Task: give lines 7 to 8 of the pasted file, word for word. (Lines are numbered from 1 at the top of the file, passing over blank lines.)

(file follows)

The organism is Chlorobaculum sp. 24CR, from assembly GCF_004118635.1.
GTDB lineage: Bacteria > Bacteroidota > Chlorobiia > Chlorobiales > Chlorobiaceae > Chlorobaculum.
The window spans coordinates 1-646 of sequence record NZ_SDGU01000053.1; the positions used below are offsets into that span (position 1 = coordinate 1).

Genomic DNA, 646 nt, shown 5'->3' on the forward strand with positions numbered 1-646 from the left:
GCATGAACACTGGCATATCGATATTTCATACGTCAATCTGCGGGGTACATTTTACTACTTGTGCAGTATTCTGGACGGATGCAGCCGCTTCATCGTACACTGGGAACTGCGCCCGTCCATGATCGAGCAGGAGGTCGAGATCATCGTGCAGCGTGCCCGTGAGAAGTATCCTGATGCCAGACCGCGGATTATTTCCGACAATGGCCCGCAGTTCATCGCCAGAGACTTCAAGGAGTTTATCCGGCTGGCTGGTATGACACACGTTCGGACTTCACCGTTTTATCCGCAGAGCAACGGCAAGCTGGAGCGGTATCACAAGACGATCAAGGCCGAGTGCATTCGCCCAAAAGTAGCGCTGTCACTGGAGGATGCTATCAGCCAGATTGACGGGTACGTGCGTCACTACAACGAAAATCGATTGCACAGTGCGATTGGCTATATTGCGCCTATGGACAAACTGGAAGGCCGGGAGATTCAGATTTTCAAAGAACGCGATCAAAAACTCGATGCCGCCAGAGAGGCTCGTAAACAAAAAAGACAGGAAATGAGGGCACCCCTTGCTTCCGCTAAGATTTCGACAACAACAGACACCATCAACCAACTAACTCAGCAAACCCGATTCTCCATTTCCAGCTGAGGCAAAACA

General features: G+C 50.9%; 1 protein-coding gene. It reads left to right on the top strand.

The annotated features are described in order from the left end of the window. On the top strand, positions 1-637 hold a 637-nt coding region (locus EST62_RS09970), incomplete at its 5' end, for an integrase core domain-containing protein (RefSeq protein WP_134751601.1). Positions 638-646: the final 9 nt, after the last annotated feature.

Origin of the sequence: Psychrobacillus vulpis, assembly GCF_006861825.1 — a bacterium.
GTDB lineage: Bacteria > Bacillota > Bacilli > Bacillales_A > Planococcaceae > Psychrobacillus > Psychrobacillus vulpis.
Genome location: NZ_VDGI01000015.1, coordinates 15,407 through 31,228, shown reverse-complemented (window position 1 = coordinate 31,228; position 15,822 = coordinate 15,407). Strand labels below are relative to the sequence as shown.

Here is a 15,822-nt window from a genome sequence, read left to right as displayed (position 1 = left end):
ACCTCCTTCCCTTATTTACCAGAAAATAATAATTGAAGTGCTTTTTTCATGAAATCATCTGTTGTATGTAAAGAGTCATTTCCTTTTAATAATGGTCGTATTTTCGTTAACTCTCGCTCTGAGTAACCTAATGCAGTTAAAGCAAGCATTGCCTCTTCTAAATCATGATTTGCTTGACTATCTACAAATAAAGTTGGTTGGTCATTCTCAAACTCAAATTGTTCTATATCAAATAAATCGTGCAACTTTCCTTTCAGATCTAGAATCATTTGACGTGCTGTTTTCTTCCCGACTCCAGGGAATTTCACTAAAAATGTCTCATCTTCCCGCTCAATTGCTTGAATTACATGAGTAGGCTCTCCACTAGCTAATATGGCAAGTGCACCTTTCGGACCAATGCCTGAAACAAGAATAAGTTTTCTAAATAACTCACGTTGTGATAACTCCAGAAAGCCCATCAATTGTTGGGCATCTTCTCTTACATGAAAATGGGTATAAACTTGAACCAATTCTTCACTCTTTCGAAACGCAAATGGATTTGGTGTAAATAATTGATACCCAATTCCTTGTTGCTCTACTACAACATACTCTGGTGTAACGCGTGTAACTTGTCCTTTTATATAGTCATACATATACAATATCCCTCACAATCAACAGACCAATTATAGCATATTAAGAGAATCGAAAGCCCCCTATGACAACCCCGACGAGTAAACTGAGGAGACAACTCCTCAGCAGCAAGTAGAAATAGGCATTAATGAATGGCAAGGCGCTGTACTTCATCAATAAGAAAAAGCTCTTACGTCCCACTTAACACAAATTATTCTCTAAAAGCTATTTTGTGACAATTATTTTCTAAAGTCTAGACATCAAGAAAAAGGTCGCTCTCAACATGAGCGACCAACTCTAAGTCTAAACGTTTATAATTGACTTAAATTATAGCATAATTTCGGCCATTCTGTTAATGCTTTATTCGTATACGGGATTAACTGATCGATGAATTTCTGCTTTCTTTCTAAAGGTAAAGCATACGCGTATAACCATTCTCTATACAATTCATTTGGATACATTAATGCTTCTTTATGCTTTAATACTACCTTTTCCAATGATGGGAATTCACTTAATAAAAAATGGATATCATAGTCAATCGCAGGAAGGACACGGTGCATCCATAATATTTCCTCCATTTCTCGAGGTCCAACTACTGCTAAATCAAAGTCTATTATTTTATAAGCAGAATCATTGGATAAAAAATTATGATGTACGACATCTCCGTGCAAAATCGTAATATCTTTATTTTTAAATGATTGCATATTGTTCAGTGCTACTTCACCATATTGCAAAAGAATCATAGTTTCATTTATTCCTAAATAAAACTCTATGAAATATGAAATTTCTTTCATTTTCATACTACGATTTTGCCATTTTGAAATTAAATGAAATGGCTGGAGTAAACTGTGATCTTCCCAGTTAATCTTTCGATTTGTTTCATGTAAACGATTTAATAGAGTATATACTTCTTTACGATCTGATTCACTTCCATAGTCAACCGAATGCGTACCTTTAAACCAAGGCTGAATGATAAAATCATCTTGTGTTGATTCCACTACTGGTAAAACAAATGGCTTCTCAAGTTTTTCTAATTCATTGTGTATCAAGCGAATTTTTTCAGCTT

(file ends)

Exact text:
The annotated features are described in order from the left end of the window. On the top strand, positions 1-637 hold a 637-nt coding region (locus EST62_RS09970), incomplete at its 5' end, for an integrase core domain-containing protein (RefSeq protein WP_134751601.1). Positions 638-646: the final 9 nt, after the last annotated feature.

Origin of the sequence: Psychrobacillus vulpis, assembly GCF_006861825.1 — a bacterium.